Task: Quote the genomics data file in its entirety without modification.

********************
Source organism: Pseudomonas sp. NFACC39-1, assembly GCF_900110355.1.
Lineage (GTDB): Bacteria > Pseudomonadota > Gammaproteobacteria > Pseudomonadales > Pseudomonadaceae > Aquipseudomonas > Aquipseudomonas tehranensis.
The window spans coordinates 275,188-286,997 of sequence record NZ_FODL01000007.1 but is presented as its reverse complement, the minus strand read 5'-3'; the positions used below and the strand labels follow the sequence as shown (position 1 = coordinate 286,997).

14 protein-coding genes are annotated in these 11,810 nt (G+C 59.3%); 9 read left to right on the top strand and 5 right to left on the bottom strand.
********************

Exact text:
Source organism: Pseudomonas sp. NFACC39-1, assembly GCF_900110355.1.
Lineage (GTDB): Bacteria > Pseudomonadota > Gammaproteobacteria > Pseudomonadales > Pseudomonadaceae > Aquipseudomonas > Aquipseudomonas tehranensis.
The window spans coordinates 275,188-286,997 of sequence record NZ_FODL01000007.1 but is presented as its reverse complement, the minus strand read 5'-3'; the positions used below and the strand labels follow the sequence as shown (position 1 = coordinate 286,997).

14 protein-coding genes are annotated in these 11,810 nt (G+C 59.3%); 9 read left to right on the top strand and 5 right to left on the bottom strand.